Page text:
2016 Kia Optima Transmission Fluid Change

Just changed the trans fluid on my wife’s optima. Getting the bottom skirt off was a pain in the neck. Drained the fluid (easy to open the nut) and it dropped 3.5 quarts. I then added fluid through the top vent port and it took an hour as it had to burp the air when the fluid went in. Was a pain and was so slow. Used Valvoline Max Life fluid. Her car had just short of 21k. Will go till the fall and redo a drop/change. No leaks. No issues through the vent top. The fluid coming out was light red and looked a little “used”. The new fluid going in was bright red and nice of course. Hardest part is getting the skirt off and then adding fluid/putting the skirt back on. Wish she bought a camry but they are “boring”.

Sounds like this is the same as my wife’s 2002 Sonata, just a simple drain and fill and no filter to change.

I changed the fluid every 40,000 miles and sold the car to Carmax with 160,000 miles on it and never had a problem with the transmission at all

To play it safe i got the official Hyundai fluid from the dealer.because i could’nt find an aftermarket fluid that met the Hyundai specs. Are you sure the max life fluid meets the Kia specs?

I had the same problem with trapped air, but when i raised the funnel a 1/4 of an inch the air was able to escape and pouring was quick and easy.

yeah, the vavloline meets or beats the Toyota, honda, kia, Hyundai, and a few others. on the back side of the gallon bottle. as for raising the funnel, it was hard for me to pour and hold the funnel like that but I think it burped better that way like you said. When a video I have for another Kia car I found online, he pours the stuff in like it’s a drink in a glass. Was wondering if one can open the overflow cap and let air out there. If fluid leaks out there when you pour, then you can’t do that. Wish I had a small periostaltic (sp) pump to let it pump in over an hour. Next time I might try holding the funnel and see if it works on my car. was a pain going over an hour. And if I filled the funnel too high, it overflowed the vent pipe and sat at the top of it but didn’t drain out as I stopped pouring.

as for the filter, I think the black housing where the vent is atop of, a trans filter is contained in there but not totally sure. Also, didn’t look to see how easy that would be to take off and put a new filter in. On my 1994 Camrys, I changed the trans filter a few times (take off pan and put new filter in) and they were always clean. My rav 4 that has 48K hasn’t had the filter changed yet but I changed the fluid about 6-7 times (drain and refill).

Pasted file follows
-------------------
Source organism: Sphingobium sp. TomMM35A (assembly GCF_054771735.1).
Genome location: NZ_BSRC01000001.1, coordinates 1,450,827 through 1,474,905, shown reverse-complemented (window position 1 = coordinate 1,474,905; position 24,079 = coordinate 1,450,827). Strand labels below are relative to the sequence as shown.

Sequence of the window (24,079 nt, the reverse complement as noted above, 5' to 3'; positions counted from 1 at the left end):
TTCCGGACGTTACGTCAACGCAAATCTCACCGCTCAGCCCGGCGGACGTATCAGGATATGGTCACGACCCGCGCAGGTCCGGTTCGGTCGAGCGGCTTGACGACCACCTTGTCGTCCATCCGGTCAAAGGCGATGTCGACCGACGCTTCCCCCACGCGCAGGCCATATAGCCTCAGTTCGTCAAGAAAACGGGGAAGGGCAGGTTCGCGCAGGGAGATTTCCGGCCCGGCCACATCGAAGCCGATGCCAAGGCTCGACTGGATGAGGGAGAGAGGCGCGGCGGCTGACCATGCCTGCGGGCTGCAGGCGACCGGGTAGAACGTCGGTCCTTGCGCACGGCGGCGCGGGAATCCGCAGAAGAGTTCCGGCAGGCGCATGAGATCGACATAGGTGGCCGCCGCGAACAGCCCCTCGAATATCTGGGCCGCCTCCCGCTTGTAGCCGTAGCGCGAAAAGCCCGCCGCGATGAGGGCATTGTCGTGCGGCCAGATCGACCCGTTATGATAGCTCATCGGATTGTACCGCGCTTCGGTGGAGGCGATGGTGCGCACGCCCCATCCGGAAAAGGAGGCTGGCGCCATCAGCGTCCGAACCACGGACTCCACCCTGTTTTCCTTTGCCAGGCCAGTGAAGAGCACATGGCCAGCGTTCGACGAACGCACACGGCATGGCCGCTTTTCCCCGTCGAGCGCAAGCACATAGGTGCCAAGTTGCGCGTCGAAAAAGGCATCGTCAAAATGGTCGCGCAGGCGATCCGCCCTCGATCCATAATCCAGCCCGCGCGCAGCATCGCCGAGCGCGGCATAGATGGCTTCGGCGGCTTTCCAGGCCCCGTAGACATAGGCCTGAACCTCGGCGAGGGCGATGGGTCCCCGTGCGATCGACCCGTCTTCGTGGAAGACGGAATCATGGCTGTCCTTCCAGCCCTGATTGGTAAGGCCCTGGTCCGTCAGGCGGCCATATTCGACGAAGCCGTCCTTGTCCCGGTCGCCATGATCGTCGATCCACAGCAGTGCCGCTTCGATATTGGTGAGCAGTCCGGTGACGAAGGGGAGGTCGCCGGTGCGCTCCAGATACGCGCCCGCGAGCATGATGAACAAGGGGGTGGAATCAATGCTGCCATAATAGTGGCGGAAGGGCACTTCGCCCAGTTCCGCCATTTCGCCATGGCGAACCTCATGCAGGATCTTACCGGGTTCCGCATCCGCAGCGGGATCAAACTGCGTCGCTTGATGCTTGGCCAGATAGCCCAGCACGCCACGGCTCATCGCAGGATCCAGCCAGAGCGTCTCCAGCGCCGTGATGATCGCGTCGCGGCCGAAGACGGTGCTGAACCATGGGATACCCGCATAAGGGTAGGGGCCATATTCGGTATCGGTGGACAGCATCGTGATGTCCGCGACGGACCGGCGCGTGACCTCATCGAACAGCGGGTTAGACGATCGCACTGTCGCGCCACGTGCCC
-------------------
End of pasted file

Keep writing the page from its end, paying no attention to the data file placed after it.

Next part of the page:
This goes against everything I’ve learned.
Can you help me understand how you’ve arrived at this conclusion?
Thank you.

I have done this quite a few times on our 2013 Sonata, same engine and transmission. The skirt is a pain but now I have a lot of practice.
There is a side port for the level check, comes off with a 3/8 inch wrench. It is plastic. I am wondering if you didn’t take that off and hence had the slow filling issue.
Also, you have to get the temp close to 120-140 F and then check the level through the side port. There is a youtube video of a guy doing this on his Sonata, watch it.
I use a temp gun, but I believe when your fan kicks in, your temp is right.

For my boat to change lower end fluid I have a pump that screws onto a jug, of course they changed the jugs so I have to pour the new oil into an old jug to pump. The process basically fills from the bottom and screws into the bottom drain screw hole. Just a thought you might find one or adapt a fitting and fill it from the drain hole.

it’s on the bottle and tested in labs. I’m a scientist and understand the tests and results they get. Aftermarket fluids have to meet or beat to support the magnoson (sp) moss act.

Hi oilman:
Thanks for your update.
I’m not sure my reply was clear.

When you stated:

yeah, the vavloline meets or beats the Toyota, honda, kia, Hyundai, and a few others.

I interpreted it as your saying that Valvoline transmission fluid was equal or better than the manufacturer’s specific transmission fluids.

Is that what you meant?

There’s a video and discussion here: